Monroe Commissioners hire interim county manager and finance director
FORSYTH, Georgia (41NBC/WMGT) – Commissioners in Monroe County have filled two recently vacant county positions.
From one Thursday to the next, Monroe County Commissioners seem to have come full circle with two new interim hires after the discovery of some missing money from the general fund.
This comes exactly a week after firing a former finance director and demoting the county manager.
Though they’re on track to getting financial woes in order, a residents and commissioners are still feeling the sting that started with a lie.
“We were told that it was a software issue…a new software that the county had gone to in 2016,” said Chairman of the Board of Commissioners Greg Tapley.
A lie of omission that snow-balled into thousands of dollars worth of IRS payroll tax penalty fines over the last three years.
“She was paying it late. When she submitted payroll within three days, you’re supposed to submit the payroll tax to federal and state government. She was not doing that,” Tapley explained.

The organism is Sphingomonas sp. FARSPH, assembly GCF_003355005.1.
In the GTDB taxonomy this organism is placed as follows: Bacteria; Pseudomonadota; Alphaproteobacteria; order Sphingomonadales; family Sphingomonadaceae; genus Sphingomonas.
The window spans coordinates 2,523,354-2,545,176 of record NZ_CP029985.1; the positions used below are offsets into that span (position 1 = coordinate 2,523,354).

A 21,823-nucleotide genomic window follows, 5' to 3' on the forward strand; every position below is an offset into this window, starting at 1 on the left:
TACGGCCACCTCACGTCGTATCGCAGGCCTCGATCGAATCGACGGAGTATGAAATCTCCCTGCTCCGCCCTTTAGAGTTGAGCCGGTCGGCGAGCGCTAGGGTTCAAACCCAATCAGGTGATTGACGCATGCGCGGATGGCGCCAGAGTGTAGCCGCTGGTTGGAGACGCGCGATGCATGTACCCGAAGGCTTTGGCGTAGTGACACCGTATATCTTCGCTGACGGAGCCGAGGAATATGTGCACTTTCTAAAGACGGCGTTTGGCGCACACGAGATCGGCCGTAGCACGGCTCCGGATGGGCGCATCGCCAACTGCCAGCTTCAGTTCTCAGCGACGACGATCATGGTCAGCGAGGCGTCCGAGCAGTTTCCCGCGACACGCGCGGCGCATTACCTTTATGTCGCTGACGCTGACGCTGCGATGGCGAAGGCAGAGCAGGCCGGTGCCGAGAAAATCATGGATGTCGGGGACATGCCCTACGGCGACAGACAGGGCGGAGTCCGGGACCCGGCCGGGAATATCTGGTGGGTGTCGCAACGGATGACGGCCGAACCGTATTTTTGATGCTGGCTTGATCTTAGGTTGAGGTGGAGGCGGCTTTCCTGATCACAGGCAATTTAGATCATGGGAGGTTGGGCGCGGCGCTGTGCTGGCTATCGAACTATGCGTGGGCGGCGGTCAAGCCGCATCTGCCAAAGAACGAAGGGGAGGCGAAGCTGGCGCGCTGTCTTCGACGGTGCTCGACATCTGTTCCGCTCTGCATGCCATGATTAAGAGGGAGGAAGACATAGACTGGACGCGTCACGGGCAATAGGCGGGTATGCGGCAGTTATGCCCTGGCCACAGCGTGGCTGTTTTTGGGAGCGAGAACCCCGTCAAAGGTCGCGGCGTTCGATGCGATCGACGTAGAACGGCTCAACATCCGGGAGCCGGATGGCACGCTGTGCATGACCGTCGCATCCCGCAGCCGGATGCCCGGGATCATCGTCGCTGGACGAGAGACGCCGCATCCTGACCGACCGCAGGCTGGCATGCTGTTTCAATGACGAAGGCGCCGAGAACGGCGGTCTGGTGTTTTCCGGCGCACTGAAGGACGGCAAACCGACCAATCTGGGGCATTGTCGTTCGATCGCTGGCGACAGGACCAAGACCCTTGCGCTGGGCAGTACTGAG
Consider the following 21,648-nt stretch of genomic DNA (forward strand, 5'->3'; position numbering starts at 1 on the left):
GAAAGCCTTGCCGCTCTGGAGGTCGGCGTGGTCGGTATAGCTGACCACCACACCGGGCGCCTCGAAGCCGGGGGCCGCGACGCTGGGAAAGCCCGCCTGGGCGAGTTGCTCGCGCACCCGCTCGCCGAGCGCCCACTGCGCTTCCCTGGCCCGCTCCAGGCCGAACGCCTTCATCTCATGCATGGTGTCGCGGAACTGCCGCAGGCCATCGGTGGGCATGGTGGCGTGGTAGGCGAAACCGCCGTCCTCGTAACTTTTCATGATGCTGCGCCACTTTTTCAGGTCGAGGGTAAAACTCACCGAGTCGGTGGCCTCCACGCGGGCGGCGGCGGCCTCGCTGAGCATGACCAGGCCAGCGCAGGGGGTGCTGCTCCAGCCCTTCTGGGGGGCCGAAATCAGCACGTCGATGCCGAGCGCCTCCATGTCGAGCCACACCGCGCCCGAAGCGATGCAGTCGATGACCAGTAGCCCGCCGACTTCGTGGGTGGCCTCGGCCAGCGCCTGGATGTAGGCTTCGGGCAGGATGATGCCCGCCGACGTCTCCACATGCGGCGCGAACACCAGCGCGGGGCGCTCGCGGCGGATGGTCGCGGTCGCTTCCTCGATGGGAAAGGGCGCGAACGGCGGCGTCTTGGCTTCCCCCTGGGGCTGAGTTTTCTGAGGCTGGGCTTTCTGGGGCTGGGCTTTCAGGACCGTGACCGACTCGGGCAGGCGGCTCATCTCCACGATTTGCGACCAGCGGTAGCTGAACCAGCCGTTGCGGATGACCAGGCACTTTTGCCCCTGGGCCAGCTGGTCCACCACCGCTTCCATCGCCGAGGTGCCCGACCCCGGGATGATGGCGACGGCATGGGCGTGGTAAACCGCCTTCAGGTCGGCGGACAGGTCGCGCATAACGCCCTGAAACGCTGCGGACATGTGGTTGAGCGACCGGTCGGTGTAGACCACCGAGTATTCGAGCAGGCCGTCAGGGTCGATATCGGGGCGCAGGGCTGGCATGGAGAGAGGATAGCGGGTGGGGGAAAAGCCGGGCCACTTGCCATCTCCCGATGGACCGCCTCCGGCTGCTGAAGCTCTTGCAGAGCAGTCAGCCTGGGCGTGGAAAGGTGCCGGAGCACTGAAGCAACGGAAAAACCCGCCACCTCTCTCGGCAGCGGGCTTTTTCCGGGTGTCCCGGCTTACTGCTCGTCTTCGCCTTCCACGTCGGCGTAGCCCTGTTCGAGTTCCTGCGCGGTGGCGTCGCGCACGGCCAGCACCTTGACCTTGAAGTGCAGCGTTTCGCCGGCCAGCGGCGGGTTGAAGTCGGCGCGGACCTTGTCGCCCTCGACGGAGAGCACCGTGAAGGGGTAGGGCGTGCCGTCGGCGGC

When County officials caught on to the mistake former finance director, Ashley Wooley, had made for a second consecutive year, she was fired and her supervisor, county manager Anita Buice, was demoted.
“I thought we had solved the problem and then to find out again that the problem hadn’t been fixed like it should’ve been again, it was just disappointing,” Tapley continued.
It left residents shocked with more than $200,000 in tax payer dollars gone to state and federal government fines.
“I wouldn’t expect her to do that. I would expect her to be honest,” said one resident Patsy Smith.
At the same time, it left commissioners charged with finding a solution. Chairman Greg Tapley says after some deliberation the commission has agreed on two interim candidates.
“We have taken two steps: 1) We’ve brought back a past county clerk, Mrs. Gayle King,” Tapley told 41NBC.
The other step is hiring former county pricing agent Kathy Pritchett as temporary finance director.
“We as leaders have made the right decision to remove who we’ve removed demote the person we’ve demoted,” he added.
With two well respected and trusted former county employees, the commission will begin to push forward for the community.
As of now, there’s roughly $3 million in the county’s general fund, and fortunately, no budgets were impacted by the oversight.
Tapley says they hope to have permanent positions filled in the next three to six months. Neither of the two interim hires are expected to continue in the role past that time.
He also told 41NBC that they don’t plan to file any criminal charges against Wooley.